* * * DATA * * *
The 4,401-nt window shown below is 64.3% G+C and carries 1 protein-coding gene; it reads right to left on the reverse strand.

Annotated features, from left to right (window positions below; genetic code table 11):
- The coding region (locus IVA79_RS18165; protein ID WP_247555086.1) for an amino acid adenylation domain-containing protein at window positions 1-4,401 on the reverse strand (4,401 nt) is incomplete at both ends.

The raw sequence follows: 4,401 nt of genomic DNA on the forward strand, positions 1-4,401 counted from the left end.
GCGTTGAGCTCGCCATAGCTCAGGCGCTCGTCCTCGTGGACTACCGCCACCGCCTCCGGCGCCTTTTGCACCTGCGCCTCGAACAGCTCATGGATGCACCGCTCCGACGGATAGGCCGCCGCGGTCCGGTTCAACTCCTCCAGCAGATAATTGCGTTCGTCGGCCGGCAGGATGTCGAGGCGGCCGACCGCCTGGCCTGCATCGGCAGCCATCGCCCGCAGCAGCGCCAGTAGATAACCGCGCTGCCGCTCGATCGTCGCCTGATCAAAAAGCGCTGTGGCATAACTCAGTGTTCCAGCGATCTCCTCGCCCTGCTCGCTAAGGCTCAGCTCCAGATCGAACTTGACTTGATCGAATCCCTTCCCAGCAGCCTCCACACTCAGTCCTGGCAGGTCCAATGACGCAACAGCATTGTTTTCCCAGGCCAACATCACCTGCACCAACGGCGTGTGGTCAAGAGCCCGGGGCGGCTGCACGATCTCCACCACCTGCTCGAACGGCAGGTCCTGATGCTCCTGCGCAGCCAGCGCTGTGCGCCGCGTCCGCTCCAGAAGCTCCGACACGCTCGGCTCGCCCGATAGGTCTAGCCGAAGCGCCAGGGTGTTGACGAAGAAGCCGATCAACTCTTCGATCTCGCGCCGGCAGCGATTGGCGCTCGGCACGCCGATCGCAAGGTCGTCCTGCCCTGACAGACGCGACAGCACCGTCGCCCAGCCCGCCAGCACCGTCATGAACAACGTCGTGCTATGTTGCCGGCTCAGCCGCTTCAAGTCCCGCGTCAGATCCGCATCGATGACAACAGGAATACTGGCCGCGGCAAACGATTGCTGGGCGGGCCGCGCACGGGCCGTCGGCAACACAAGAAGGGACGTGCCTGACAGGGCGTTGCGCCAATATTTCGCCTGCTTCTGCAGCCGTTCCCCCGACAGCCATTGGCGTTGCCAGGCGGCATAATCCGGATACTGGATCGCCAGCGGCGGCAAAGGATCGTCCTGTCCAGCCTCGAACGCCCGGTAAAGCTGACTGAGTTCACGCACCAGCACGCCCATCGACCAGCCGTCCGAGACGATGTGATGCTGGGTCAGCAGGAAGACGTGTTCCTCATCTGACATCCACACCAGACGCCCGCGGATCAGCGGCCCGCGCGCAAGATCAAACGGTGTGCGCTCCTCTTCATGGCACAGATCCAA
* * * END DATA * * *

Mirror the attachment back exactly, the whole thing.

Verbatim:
The 4,401-nt window shown below is 64.3% G+C and carries 1 protein-coding gene; it reads right to left on the reverse strand.

Annotated features, from left to right (window positions below; genetic code table 11):
- The coding region (locus IVA79_RS18165; protein ID WP_247555086.1) for an amino acid adenylation domain-containing protein at window positions 1-4,401 on the reverse strand (4,401 nt) is incomplete at both ends.

The raw sequence follows: 4,401 nt of genomic DNA on the forward strand, positions 1-4,401 counted from the left end.
GCGTTGAGCTCGCCATAGCTCAGGCGCTCGTCCTCGTGGACTACCGCCACCGCCTCCGGCGCCTTTTGCACCTGCGCCTCGAACAGCTCATGGATGCACCGCTCCGACGGATAGGCCGCCGCGGTCCGGTTCAACTCCTCCAGCAGATAATTGCGTTCGTCGGCCGGCAGGATGTCGAGGCGGCCGACCGCCTGGCCTGCATCGGCAGCCATCGCCCGCAGCAGCGCCAGTAGATAACCGCGCTGCCGCTCGATCGTCGCCTGATCAAAAAGCGCTGTGGCATAACTCAGTGTTCCAGCGATCTCCTCGCCCTGCTCGCTAAGGCTCAGCTCCAGATCGAACTTGACTTGATCGAATCCCTTCCCAGCAGCCTCCACACTCAGTCCTGGCAGGTCCAATGACGCAACAGCATTGTTTTCCCAGGCCAACATCACCTGCACCAACGGCGTGTGGTCAAGAGCCCGGGGCGGCTGCACGATCTCCACCACCTGCTCGAACGGCAGGTCCTGATGCTCCTGCGCAGCCAGCGCTGTGCGCCGCGTCCGCTCCAGAAGCTCCGACACGCTCGGCTCGCCCGATAGGTCTAGCCGAAGCGCCAGGGTGTTGACGAAGAAGCCGATCAACTCTTCGATCTCGCGCCGGCAGCGATTGGCGCTCGGCACGCCGATCGCAAGGTCGTCCTGCCCTGACAGACGCGACAGCACCGTCGCCCAGCCCGCCAGCACCGTCATGAACAACGTCGTGCTATGTTGCCGGCTCAGCCGCTTCAAGTCCCGCGTCAGATCCGCATCGATGACAACAGGAATACTGGCCGCGGCAAACGATTGCTGGGCGGGCCGCGCACGGGCCGTCGGCAACACAAGAAGGGACGTGCCTGACAGGGCGTTGCGCCAATATTTCGCCTGCTTCTGCAGCCGTTCCCCCGACAGCCATTGGCGTTGCCAGGCGGCATAATCCGGATACTGGATCGCCAGCGGCGGCAAAGGATCGTCCTGTCCAGCCTCGAACGCCCGGTAAAGCTGACTGAGTTCACGCACCAGCACGCCCATCGACCAGCCGTCCGAGACGATGTGATGCTGGGTCAGCAGGAAGACGTGTTCCTCATCTGACATCCACACCAGACGCCCGCGGATCAGCGGCCCGCGCGCAAGATCAAACGGTGTGCGCTCCTCTTCATGGCACAGATCCAA